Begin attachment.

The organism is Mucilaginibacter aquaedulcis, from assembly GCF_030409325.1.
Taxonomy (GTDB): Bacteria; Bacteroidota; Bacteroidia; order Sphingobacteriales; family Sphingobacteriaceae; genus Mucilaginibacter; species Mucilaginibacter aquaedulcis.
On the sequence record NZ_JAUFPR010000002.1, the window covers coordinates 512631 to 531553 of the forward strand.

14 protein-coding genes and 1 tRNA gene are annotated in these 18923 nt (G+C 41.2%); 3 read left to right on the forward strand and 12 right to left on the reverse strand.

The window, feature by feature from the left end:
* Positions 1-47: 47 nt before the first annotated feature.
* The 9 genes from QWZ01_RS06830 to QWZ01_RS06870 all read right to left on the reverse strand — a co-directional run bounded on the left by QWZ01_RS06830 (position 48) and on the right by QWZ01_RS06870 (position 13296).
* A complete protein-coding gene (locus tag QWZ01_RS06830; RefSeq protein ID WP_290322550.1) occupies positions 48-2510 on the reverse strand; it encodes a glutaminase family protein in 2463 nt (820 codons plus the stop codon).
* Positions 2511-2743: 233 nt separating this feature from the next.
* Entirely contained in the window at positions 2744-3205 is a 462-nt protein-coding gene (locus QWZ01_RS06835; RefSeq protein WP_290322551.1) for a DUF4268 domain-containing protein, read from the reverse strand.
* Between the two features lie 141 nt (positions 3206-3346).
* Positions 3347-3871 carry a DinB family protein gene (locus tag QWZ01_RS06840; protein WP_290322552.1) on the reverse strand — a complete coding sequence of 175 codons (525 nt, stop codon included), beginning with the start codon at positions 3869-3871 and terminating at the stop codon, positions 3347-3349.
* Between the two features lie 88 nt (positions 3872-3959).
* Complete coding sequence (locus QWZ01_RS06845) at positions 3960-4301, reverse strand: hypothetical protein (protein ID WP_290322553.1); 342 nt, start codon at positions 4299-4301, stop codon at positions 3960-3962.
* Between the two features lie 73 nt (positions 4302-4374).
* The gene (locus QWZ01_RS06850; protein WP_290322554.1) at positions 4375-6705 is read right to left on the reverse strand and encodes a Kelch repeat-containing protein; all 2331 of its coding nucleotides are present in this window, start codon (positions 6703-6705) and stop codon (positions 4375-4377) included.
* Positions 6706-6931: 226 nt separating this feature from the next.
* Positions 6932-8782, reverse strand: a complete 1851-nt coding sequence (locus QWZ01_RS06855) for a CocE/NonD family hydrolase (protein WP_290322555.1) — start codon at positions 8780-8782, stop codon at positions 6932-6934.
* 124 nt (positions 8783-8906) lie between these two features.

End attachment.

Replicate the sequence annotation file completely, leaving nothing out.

The organism is Mucilaginibacter aquaedulcis, from assembly GCF_030409325.1.
Taxonomy (GTDB): Bacteria; Bacteroidota; Bacteroidia; order Sphingobacteriales; family Sphingobacteriaceae; genus Mucilaginibacter; species Mucilaginibacter aquaedulcis.
On the sequence record NZ_JAUFPR010000002.1, the window covers coordinates 512631 to 531553 of the forward strand.

14 protein-coding genes and 1 tRNA gene are annotated in these 18923 nt (G+C 41.2%); 3 read left to right on the forward strand and 12 right to left on the reverse strand.

The window, feature by feature from the left end:
* Positions 1-47: 47 nt before the first annotated feature.
* The 9 genes from QWZ01_RS06830 to QWZ01_RS06870 all read right to left on the reverse strand — a co-directional run bounded on the left by QWZ01_RS06830 (position 48) and on the right by QWZ01_RS06870 (position 13296).
* A complete protein-coding gene (locus tag QWZ01_RS06830; RefSeq protein ID WP_290322550.1) occupies positions 48-2510 on the reverse strand; it encodes a glutaminase family protein in 2463 nt (820 codons plus the stop codon).
* Positions 2511-2743: 233 nt separating this feature from the next.
* Entirely contained in the window at positions 2744-3205 is a 462-nt protein-coding gene (locus QWZ01_RS06835; RefSeq protein WP_290322551.1) for a DUF4268 domain-containing protein, read from the reverse strand.
* Between the two features lie 141 nt (positions 3206-3346).
* Positions 3347-3871 carry a DinB family protein gene (locus tag QWZ01_RS06840; protein WP_290322552.1) on the reverse strand — a complete coding sequence of 175 codons (525 nt, stop codon included), beginning with the start codon at positions 3869-3871 and terminating at the stop codon, positions 3347-3349.
* Between the two features lie 88 nt (positions 3872-3959).
* Complete coding sequence (locus QWZ01_RS06845) at positions 3960-4301, reverse strand: hypothetical protein (protein ID WP_290322553.1); 342 nt, start codon at positions 4299-4301, stop codon at positions 3960-3962.
* Between the two features lie 73 nt (positions 4302-4374).
* The gene (locus QWZ01_RS06850; protein WP_290322554.1) at positions 4375-6705 is read right to left on the reverse strand and encodes a Kelch repeat-containing protein; all 2331 of its coding nucleotides are present in this window, start codon (positions 6703-6705) and stop codon (positions 4375-4377) included.
* Positions 6706-6931: 226 nt separating this feature from the next.
* Positions 6932-8782, reverse strand: a complete 1851-nt coding sequence (locus QWZ01_RS06855) for a CocE/NonD family hydrolase (protein WP_290322555.1) — start codon at positions 8780-8782, stop codon at positions 6932-6934.
* 124 nt (positions 8783-8906) lie between these two features.